They are numbers you might expect from a whiz-bang, first-round draft pick and newly sanctioned millionaire.
Eighteen consecutive games without allowing a run. Twenty-four total appearances, with an ERA of 0.58, a WHIP of 0.63, all part of allowing a scant 21 hits in 46.1 innings, with seven unintentional walks, and 62 strikeouts.
And this man was a 15th-round pick in 2016 from that bastion of baseball elitism, the University of Northwestern Ohio, who signed for all of $6,000.
The Tigers don’t believe it, either.
“It’s amazing, really,” said Mike Rabelo, the Single A West Michigan manager who has watched Wyandotte native John Schreiber shut down one team after another, often over multiple innings, as the first-place Whitecaps get ready for the Midwest League playoffs.
Schreiber has not allowed a run since June 18, which means he’s still working on a summer shutout.
This was not exactly foreseen.
He played at Gibraltar Carlson High, then pitched at Henry Ford Community College before heading for Northwestern Ohio. Tigers scouts had seen him throw during a summer league in Alaska then tracked him in the spring of 2016 after he returned to a campus located in Lima, Ohio.
They then invited him to a 2016 pre-draft workout at Comerica Park. He had size (6-foot-3, 215 pounds) and a right arm that worked from a lower three-quarter angle, which made a sinker-slider-change combination that much tougher on hitters.
Schreiber had a 2.76 ERA and 1.09 WHIP in 18 games last year at Single A Connecticut but, because of an overload of relievers at West Michigan, he worked at extended spring training in Lakeland, Fla., until room cleared in late May at West Michigan.
“Obviously, those numbers are out of sight,” said Dave Littlefield, the Tigers’ vice president for player development who hasn’t been in any rush to promote Schreiber, even if Schreiber is long in the tooth, 23 years old, for low Single A.
“But we’ve moved a lot of players and particularly a lot of relievers this year, and it was one of those situations where West Michigan was heading for the playoffs. And while we could move (promote) him, we just decided, let’s hold him here for now, and get him some more experience.”
In keeping with the rest of his story, Schreiber’s repertoire is different. He throws from a basement-dwelling, three-quarter slot, although, as Rabelo explains, Schreiber is not a true, drop-down, submarine pitcher who risks scraping knuckles as he delivers pitches.
In a Friday night victory over Bowling Green, the skipper got another taste of what has made a reliever fairly phenomenal: Three innings, no runs, one hit, no walks, two strikeouts. He threw all of 34 pitches.
“The number one thing is he gets left-handers out,” Rabelo said. “Earlier in the season when he got here, I’d say, aw, I don’t know if I wanna bring him in now – two left-handed batters are coming up.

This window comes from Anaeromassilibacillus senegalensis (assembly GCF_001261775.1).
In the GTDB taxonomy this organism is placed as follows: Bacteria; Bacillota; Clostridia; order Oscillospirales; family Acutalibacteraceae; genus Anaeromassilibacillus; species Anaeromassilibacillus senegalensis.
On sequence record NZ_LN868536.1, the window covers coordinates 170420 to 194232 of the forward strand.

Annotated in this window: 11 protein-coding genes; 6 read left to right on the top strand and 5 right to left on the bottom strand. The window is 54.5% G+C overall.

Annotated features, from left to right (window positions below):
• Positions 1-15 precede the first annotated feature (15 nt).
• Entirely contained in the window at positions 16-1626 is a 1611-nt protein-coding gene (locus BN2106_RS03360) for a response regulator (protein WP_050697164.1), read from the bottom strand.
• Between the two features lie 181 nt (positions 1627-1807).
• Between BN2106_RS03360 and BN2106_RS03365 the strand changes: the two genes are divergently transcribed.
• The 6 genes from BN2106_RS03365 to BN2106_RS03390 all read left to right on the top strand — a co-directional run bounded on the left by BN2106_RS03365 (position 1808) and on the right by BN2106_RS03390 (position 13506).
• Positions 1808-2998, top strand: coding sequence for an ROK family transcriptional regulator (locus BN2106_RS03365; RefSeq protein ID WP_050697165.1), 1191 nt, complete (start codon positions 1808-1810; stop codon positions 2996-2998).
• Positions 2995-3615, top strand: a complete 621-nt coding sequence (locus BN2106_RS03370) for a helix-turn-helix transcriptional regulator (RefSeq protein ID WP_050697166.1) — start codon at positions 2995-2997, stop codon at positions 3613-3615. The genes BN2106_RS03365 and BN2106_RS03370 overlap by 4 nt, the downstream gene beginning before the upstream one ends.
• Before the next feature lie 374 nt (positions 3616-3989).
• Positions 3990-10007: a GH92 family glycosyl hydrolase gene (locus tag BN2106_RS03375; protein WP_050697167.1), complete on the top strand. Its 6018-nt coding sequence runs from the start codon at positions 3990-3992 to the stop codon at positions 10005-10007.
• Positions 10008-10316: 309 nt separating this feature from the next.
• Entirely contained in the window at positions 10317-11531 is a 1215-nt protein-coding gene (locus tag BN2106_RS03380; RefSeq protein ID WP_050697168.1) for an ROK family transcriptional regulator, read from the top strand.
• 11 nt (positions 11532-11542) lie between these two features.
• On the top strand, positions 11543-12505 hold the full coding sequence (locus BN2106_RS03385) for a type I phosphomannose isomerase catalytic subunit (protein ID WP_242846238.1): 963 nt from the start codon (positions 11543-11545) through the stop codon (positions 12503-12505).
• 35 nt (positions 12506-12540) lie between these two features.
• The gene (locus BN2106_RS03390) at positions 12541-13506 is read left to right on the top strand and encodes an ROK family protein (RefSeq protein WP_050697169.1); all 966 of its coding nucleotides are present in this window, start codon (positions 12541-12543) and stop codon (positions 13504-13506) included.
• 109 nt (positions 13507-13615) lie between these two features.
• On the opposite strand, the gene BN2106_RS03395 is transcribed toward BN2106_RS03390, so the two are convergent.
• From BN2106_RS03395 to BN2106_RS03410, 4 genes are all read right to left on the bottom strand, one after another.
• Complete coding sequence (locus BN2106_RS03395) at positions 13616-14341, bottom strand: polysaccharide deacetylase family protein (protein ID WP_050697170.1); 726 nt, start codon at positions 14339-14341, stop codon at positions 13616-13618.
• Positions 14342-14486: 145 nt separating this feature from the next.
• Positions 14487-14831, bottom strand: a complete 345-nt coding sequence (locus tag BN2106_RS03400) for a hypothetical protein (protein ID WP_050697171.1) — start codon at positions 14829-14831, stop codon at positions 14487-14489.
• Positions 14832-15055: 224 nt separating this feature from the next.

“But now, it’s to the point where I don’t care who’s batting. He’ll throw a slider to a right-hander, then a back-door slider that complements his change-up that puts a little more doubt into left-hand hitters. Usually, left-hand batters are the nemesis for drop-down guys. Left-handers see the ball so well.
“But he’s getting everyone out. He is an automatic save.”
Schreiber’s fastball tops at 93, Rabelo said, and he “pitches comfortably” at 90-91, “with that nice little sink action.”
e also has made huge progress from a year ago in delivery time to home plate. Schreiber was closer to 1.5 seconds during his Connecticut debut, which is all but escorting a runner at first base to scoring position.
“Now, he has a quick little move,” Rabelo said. “He does a lot of little things that are advantageous.”
Jeff Kunkel, a one-time, big-league shortstop (Texas, Cubs) and Tigers bullpen coach, now is a Tigers scout who bird-dogged Kunkel at Northwestern Ohio.
“We were looking for something different,” Kunkel said. “He was a big-bodied guy who looks the part, and he was coming from a different angle with those pitches. He was a guy we wanted to give a shot. We liked him at the Comerica Park workout. And David Chadd (Tigers assistant general manager) really liked what he saw.”
What can’t be forecasted, of course, is whether Schreiber’s arsenal will work at higher minor-league levels. Pitchers of this nature live on something of an edge. Hitters as they ascend get better and smarter.
Littlefield and Rabelo are careful about projections. All because they know professional baseball’s realities and the way life can change for prospects migrating through the farm system’s terrain.
“You know, that I can’t say,” Rabelo said when asked how Schreiber’s methods might play at more sophisticated stops. “But I can’t say that for sure about anyone. The hitters will tell us that, in time.
“But the job he has done has exceeded any expectations. “He literally comes in and fills up the strike zone.
“We are what we are (first place) because of what he’s done.”